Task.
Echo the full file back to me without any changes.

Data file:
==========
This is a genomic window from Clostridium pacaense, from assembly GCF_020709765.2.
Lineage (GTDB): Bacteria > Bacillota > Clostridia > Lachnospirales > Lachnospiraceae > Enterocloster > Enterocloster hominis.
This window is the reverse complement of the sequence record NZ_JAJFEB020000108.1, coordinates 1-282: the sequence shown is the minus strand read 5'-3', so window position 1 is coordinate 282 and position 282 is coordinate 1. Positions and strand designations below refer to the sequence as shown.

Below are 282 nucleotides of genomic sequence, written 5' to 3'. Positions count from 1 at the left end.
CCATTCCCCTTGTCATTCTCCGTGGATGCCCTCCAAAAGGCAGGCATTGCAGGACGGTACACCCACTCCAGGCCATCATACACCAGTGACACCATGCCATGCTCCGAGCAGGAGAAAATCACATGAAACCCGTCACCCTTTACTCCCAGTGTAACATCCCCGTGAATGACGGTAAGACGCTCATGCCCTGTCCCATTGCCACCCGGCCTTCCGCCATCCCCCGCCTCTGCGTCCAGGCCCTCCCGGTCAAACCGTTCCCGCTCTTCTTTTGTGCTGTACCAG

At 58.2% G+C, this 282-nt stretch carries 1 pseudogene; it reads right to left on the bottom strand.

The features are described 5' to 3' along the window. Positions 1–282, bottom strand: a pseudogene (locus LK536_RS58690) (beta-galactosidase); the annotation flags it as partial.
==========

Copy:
This is a genomic window from Clostridium pacaense, from assembly GCF_020709765.2.
Lineage (GTDB): Bacteria > Bacillota > Clostridia > Lachnospirales > Lachnospiraceae > Enterocloster > Enterocloster hominis.
This window is the reverse complement of the sequence record NZ_JAJFEB020000108.1, coordinates 1-282: the sequence shown is the minus strand read 5'-3', so window position 1 is coordinate 282 and position 282 is coordinate 1. Positions and strand designations below refer to the sequence as shown.

Below are 282 nucleotides of genomic sequence, written 5' to 3'. Positions count from 1 at the left end.
CCATTCCCCTTGTCATTCTCCGTGGATGCCCTCCAAAAGGCAGGCATTGCAGGACGGTACACCCACTCCAGGCCATCATACACCAGTGACACCATGCCATGCTCCGAGCAGGAGAAAATCACATGAAACCCGTCACCCTTTACTCCCAGTGTAACATCCCCGTGAATGACGGTAAGACGCTCATGCCCTGTCCCATTGCCACCCGGCCTTCCGCCATCCCCCGCCTCTGCGTCCAGGCCCTCCCGGTCAAACCGTTCCCGCTCTTCTTTTGTGCTGTACCAG

At 58.2% G+C, this 282-nt stretch carries 1 pseudogene; it reads right to left on the bottom strand.

The features are described 5' to 3' along the window. Positions 1–282, bottom strand: a pseudogene (locus LK536_RS58690) (beta-galactosidase); the annotation flags it as partial.